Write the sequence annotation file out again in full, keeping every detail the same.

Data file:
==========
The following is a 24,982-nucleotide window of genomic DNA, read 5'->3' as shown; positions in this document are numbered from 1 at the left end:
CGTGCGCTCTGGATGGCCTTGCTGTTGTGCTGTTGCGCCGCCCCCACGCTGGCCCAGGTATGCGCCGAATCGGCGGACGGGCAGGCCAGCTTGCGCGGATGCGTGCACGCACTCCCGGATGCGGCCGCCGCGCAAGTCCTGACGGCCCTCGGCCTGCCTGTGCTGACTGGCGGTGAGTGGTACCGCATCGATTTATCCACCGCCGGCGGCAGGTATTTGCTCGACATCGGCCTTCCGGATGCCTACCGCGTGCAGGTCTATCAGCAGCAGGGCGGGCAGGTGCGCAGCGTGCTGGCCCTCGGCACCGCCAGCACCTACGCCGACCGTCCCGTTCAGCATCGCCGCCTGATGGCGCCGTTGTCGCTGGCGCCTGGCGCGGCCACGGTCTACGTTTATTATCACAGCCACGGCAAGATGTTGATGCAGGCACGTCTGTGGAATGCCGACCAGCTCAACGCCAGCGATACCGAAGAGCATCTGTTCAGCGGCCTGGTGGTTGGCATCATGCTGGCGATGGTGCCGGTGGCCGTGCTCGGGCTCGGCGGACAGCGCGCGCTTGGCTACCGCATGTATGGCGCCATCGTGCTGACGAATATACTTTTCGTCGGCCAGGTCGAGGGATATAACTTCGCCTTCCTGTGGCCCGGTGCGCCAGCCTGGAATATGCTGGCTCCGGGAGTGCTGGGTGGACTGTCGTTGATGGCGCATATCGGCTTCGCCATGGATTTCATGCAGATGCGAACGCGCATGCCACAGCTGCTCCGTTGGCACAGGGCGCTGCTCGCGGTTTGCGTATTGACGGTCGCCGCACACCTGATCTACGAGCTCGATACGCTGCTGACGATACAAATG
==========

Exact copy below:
The following is a 24,982-nucleotide window of genomic DNA, read 5'->3' as shown; positions in this document are numbered from 1 at the left end:
CGTGCGCTCTGGATGGCCTTGCTGTTGTGCTGTTGCGCCGCCCCCACGCTGGCCCAGGTATGCGCCGAATCGGCGGACGGGCAGGCCAGCTTGCGCGGATGCGTGCACGCACTCCCGGATGCGGCCGCCGCGCAAGTCCTGACGGCCCTCGGCCTGCCTGTGCTGACTGGCGGTGAGTGGTACCGCATCGATTTATCCACCGCCGGCGGCAGGTATTTGCTCGACATCGGCCTTCCGGATGCCTACCGCGTGCAGGTCTATCAGCAGCAGGGCGGGCAGGTGCGCAGCGTGCTGGCCCTCGGCACCGCCAGCACCTACGCCGACCGTCCCGTTCAGCATCGCCGCCTGATGGCGCCGTTGTCGCTGGCGCCTGGCGCGGCCACGGTCTACGTTTATTATCACAGCCACGGCAAGATGTTGATGCAGGCACGTCTGTGGAATGCCGACCAGCTCAACGCCAGCGATACCGAAGAGCATCTGTTCAGCGGCCTGGTGGTTGGCATCATGCTGGCGATGGTGCCGGTGGCCGTGCTCGGGCTCGGCGGACAGCGCGCGCTTGGCTACCGCATGTATGGCGCCATCGTGCTGACGAATATACTTTTCGTCGGCCAGGTCGAGGGATATAACTTCGCCTTCCTGTGGCCCGGTGCGCCAGCCTGGAATATGCTGGCTCCGGGAGTGCTGGGTGGACTGTCGTTGATGGCGCATATCGGCTTCGCCATGGATTTCATGCAGATGCGAACGCGCATGCCACAGCTGCTCCGTTGGCACAGGGCGCTGCTCGCGGTTTGCGTATTGACGGTCGCCGCACACCTGATCTACGAGCTCGATACGCTGCTGACGATACAAATG